[ENTERTAINMENT] Korean Dance Music Gets a Test in Japan

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[ENTERTAINMENT] Korean Dance Music Gets a Test in Japan

BoA, at 16 one of Korea's youngest pop stars, is due to make her Japanese debut in early April with her latest album "Jumping Into the World." The publicity drive has already started, with the singer-dancer giving a press conference and impromptu performance in Japan on March 7, showcasing her hit songs in front of Japanese, Taiwanese and Hong Kong music producers and singing in Japanese, English and Korean.

But her assault on the Japanese market is being interpreted by some commentators as a test not only for the young performer herself, but of the validity of Korean dance music itself.

BoA has been preparing for her international debut for the last three years, undergoing a special training program organized by her production company, SM Entertainment. The firm was behind the launch of S.E.S., one of Korea's most domestically popular dance groups, on the Japanese market. That project did not meet with the anticipated success.

This time SM Entertainment says they've got it right. "Unlike S.E.S, which was not fully supported, BoA will be backed by SM Entertainment and a local big music company called Avex at the same time. Therefore, we are quite sure about her success in Japan."

Despite SM's confidence that BoA will get a different reception across the water, BoA and S.E.S already have one thing in common. They specialize in Korea's brand of dance music, which lately has dominated the entire Korean music community.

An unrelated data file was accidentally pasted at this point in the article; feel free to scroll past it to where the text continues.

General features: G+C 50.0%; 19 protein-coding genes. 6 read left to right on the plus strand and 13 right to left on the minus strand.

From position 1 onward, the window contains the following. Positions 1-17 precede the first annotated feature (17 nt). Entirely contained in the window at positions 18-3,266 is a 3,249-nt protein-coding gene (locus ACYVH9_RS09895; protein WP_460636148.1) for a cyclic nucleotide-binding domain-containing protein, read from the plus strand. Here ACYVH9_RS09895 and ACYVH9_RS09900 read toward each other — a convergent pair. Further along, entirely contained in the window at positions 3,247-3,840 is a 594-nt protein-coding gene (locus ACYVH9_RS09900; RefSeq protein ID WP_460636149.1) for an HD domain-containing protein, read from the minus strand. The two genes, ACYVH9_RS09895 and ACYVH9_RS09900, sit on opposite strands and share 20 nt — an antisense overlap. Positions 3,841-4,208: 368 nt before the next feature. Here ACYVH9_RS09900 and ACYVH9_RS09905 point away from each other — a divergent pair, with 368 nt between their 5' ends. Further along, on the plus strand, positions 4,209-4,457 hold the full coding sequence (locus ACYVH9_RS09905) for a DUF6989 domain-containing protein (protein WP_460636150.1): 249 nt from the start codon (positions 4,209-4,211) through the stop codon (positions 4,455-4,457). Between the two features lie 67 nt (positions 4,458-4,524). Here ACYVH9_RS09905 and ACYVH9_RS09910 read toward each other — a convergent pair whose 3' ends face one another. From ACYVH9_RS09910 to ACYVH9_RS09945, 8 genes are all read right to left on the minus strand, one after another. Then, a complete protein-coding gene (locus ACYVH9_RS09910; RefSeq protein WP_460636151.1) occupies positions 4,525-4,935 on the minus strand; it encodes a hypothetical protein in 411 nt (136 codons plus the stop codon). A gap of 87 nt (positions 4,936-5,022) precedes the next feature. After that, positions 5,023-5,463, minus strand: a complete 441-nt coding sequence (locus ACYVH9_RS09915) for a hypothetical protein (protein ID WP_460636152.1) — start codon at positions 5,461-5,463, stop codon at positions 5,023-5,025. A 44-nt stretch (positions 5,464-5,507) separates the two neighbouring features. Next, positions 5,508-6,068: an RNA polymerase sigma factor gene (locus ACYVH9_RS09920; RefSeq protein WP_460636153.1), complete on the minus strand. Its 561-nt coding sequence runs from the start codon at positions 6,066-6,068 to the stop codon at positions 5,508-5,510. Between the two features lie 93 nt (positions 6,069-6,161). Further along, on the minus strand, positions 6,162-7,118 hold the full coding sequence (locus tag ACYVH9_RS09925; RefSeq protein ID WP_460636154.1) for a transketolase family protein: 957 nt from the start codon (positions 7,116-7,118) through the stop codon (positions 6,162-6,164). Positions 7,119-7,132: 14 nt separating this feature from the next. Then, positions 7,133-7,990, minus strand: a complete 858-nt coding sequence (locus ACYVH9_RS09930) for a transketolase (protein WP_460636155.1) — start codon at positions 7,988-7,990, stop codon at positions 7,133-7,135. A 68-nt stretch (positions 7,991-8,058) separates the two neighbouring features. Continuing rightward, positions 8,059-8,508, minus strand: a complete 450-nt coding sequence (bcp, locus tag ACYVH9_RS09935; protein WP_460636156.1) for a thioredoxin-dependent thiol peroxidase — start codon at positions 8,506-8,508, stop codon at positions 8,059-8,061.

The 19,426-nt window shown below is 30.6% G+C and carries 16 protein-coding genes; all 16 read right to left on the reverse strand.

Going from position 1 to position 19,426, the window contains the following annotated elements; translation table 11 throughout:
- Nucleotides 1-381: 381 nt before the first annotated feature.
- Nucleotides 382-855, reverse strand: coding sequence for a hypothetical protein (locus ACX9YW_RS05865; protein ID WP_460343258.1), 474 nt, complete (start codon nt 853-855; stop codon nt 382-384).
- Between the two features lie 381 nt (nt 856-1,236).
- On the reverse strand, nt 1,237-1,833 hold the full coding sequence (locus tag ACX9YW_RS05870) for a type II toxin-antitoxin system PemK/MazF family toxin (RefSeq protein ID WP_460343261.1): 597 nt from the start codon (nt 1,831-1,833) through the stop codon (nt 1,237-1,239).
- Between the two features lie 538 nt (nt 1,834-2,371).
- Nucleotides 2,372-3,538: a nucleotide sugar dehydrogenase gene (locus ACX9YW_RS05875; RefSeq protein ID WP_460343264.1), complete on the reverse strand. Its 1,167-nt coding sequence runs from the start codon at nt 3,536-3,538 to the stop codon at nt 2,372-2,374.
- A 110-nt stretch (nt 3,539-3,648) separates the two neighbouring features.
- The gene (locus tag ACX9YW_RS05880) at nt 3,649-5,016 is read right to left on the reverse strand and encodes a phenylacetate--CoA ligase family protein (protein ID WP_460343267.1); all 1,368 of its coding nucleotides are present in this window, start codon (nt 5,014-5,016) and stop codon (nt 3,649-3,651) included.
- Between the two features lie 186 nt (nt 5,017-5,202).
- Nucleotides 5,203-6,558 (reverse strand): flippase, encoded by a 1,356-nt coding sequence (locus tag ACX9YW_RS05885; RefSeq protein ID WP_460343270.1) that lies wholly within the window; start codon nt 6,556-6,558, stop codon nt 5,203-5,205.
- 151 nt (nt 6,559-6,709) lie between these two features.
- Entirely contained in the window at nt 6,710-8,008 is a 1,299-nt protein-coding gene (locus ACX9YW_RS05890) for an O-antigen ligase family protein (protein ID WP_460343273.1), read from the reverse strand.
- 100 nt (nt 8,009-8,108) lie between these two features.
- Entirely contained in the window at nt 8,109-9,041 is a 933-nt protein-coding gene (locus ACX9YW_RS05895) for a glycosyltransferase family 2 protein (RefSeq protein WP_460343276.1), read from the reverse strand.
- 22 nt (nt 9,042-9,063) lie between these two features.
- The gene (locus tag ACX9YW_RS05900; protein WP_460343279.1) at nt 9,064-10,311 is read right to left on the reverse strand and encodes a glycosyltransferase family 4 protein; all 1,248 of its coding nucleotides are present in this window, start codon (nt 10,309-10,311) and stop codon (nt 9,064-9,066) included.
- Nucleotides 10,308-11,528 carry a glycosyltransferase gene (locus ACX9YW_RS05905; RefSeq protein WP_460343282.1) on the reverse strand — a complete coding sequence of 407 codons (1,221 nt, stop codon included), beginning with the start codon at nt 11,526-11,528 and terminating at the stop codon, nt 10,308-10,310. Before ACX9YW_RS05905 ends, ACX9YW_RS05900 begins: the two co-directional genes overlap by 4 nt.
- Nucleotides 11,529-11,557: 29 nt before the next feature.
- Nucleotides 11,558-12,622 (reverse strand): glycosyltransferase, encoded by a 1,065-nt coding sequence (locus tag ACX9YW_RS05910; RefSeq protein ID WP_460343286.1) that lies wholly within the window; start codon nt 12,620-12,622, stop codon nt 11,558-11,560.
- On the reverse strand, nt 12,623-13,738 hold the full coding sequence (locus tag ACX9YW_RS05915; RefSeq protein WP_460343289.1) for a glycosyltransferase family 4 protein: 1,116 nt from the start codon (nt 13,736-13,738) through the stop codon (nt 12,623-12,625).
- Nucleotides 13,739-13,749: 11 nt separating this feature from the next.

Her rigorous training and SM's insistence on the importance of promotion emphasize the corporate, manufactured nature of Korean dance music.

And the many critics who consider the music immature, even worthless, have gloomy predictions for BoA, whose music they say espouses the very essence of Korean dance music. These critics savage the music, ridiculing suggestions that its singers are genuine musicians, and arguing that all dance-music performers offer is flashy moves and cute looks, combined with a conspicuous lack of musical talent.

One critic, Lee Jong-hyun, remarked that, "Korean dance music is not even worth mentioning as a musical genre. Some of the producers and music companies, whose only concern is money, have just cleverly copied American and European pop music trends."

It cannot be denied that many Korean dance singers and groups, such as Clon, have made successful debuts in other Asian countries, such as China and Taiwan. Another critic, Song Ki-chul, said, "Those who are hard on Korean dance music should not ignore the fact that those Korean dance singers have been quite popular among the public, not only in Korea but outside of Korea as well."

But BoA remains for many a litmus test for Korean music on the international market. Not all will want her to succeed. Her failure, some say, could be just the spur Korean dance music needs to look for more originality and depth among its hordes of good-looking, gaudy dancers.

by Choe Jae-hee / Chun Su-jin

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